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Cancer Immunol Res. 2019 Jan 18. pii: canimm.0351.2018. doi: 10.1158/2326-6066.CIR-18-0351. [Epub ahead of print]

TIGIT and PD-1 mark intratumoral T cells with reduced effector function in B-cell non-Hodgkin lymphoma.

Author information

1
Department of Cancer Immunology, Institute for Cancer Research, Oslo University Hospital.
2
Department of Pathology, Oslo University Hospital Radiumhospitalet and Institute of Clinical Medicine, Medical Faculty, University of Oslo.
3
Institute for Cancer Research, Department of Cancer Immunology, Oslo University Hospital.
4
Department of Pathology, Oslo University Hospital.
5
Department of Oncology, Oslo University Hospital.
6
Division of Cancer Medicine, Surgery and Transplantation, Department of Oncology, Oslo University Hospital.
7
Dept. of Medicine, Div. of Hematology, HematologyCenter, Karolinska University Hospital, Stockholm, Sweden.
8
Section for Cellular Therapy, Department for Cancer Treatment, Oslo University Hospital.
9
Department of Cellular Therapy, Oslo University Hospital Radiumhospitalet.
10
Department of Cancer Immunology, The Norwegian Radium Hospital, Oslo University Hospital, Oslo, Norway.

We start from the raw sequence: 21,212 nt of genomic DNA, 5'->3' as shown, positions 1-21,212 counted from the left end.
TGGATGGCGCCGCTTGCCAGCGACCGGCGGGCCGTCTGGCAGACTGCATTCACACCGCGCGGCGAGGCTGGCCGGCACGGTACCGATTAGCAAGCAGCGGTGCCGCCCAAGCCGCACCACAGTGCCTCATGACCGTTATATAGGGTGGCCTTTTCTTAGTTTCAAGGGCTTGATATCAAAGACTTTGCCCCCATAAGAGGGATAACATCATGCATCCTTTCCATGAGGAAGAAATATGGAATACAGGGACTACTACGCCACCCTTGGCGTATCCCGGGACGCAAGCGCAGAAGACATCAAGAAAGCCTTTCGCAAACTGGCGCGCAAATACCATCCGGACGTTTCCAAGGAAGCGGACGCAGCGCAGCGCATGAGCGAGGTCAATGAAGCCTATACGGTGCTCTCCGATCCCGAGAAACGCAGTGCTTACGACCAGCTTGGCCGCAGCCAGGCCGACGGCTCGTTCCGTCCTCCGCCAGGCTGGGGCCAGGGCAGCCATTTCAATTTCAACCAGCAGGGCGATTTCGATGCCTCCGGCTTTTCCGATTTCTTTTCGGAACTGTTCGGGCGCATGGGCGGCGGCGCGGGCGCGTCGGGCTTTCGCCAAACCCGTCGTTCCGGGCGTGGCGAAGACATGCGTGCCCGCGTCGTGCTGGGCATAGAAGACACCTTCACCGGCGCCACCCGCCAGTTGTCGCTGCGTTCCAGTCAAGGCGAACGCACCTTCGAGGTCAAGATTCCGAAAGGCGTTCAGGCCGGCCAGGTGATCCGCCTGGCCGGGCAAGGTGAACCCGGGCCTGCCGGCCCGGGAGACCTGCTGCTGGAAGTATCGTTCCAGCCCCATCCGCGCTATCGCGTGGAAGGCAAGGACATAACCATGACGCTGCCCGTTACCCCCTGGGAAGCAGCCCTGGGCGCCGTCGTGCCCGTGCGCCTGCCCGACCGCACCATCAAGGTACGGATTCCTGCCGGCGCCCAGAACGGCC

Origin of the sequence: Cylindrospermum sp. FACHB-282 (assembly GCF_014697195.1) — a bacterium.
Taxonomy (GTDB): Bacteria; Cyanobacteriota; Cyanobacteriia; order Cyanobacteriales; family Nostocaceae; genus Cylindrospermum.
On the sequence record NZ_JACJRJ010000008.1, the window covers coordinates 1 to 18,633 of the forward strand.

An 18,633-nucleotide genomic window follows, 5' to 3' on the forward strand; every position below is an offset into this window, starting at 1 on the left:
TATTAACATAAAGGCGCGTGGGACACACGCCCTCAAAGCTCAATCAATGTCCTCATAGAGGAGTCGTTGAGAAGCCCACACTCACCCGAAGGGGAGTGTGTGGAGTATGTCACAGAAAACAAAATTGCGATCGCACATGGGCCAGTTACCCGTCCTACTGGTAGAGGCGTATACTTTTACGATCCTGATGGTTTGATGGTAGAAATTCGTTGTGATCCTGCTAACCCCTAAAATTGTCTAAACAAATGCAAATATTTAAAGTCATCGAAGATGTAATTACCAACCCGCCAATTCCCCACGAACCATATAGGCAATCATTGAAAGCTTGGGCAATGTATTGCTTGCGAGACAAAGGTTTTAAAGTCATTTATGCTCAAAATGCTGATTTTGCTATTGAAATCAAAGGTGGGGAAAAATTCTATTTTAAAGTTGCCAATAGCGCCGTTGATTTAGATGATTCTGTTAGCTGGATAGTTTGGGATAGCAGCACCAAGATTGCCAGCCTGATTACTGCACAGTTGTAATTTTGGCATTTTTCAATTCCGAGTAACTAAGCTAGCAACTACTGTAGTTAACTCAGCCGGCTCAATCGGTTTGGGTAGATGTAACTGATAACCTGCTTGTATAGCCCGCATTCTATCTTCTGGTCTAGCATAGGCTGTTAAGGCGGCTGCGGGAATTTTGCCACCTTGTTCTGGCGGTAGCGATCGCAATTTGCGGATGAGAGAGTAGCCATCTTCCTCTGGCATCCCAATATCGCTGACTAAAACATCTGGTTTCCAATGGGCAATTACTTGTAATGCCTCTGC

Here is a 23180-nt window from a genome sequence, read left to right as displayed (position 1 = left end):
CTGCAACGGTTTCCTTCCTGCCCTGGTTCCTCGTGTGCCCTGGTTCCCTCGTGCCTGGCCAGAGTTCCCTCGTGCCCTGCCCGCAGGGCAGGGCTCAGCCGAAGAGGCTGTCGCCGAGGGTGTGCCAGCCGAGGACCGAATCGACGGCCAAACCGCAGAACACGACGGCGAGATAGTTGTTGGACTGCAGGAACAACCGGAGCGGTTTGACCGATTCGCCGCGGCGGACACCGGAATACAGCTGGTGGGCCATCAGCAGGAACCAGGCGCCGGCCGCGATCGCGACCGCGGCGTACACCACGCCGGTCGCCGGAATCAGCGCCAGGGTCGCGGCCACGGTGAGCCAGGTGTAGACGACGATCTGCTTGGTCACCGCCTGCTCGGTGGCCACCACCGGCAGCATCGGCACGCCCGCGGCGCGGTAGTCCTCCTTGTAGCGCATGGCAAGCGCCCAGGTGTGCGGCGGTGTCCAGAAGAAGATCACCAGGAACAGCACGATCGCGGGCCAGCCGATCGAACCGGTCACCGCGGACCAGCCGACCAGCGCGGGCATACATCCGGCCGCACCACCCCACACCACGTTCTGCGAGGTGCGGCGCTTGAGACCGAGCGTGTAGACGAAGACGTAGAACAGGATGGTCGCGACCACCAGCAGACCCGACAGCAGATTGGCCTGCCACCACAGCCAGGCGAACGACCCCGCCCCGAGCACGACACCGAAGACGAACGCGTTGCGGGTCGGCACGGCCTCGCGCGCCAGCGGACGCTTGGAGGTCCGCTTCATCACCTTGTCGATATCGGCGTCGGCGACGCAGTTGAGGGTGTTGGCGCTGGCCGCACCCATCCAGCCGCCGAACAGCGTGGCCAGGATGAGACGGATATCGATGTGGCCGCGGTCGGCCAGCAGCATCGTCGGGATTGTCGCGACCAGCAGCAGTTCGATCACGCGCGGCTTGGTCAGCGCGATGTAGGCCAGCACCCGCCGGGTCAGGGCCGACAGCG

11
Department of Immunology, Institute for Cancer Research, the Norwegian Radium Hospital, Oslo University Hospital.
12
Division of Oncology, Stanford University Hospital and Clinics.
13
Department of Oncology, Division of Cancer Medicine, Oslo University Hospital.
14
1Department of Cancer Immunology, Institute for Cancer Research, Oslo University Hospital June.Helen.Myklebust@rr-research.no.

Abstract

Checkpoint blockade can reverse T-cell exhaustion and promote antitumor responses. Although blocking the PD-1 pathway has been successful in Hodgkin lymphoma, response rates have been modest in B-cell non-Hodgkin lymphoma (NHL). Co-blockade of checkpoint receptors may therefore be necessary to optimize antitumor T-cell responses. Here, characterization of co-inhibitory receptor expression in intratumoral T cells from different NHL types identified TIGIT and PD-1 as frequently expressed co-inhibitory receptors. Tumors from NHL patients were enriched in CD8+ and CD4+ TEM cells that displayed high co-expression of TIGIT and PD-1, and co-expression of these checkpoint receptors identified T cells with reduced production of IFN-γ, TNF-α and IL-2. The suppressed cytokine production could be improved upon in vitro culture in absence of ligands. Whereas PD-L1 was expressed by macrophages, the TIGIT ligands CD155 and CD112 were expressed by lymphoma cells in 39% and 50% of DLBCL cases and in some MCL cases, as well as by endothelium and FDCs in all NHLs investigated. Collectively, our results show that TIGIT and PD-1 mark dysfunctional T cells and suggest that TIGIT and PD-1 co-blockade should be further explored to elicit potent antitumor responses in patients with NHL.

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